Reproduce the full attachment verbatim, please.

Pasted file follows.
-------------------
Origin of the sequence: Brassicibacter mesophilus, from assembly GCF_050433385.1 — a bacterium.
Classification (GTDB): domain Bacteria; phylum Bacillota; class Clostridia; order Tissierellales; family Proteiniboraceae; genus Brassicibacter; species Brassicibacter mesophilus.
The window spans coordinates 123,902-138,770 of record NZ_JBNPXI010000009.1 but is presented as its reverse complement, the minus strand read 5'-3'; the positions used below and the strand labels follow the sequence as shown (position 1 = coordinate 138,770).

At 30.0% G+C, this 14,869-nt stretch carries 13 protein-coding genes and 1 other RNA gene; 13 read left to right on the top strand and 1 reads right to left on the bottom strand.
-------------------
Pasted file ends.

Origin of the sequence: Brassicibacter mesophilus, from assembly GCF_050433385.1 — a bacterium.
Classification (GTDB): domain Bacteria; phylum Bacillota; class Clostridia; order Tissierellales; family Proteiniboraceae; genus Brassicibacter; species Brassicibacter mesophilus.
The window spans coordinates 123,902-138,770 of record NZ_JBNPXI010000009.1 but is presented as its reverse complement, the minus strand read 5'-3'; the positions used below and the strand labels follow the sequence as shown (position 1 = coordinate 138,770).

At 30.0% G+C, this 14,869-nt stretch carries 13 protein-coding genes and 1 other RNA gene; 13 read left to right on the top strand and 1 reads right to left on the bottom strand.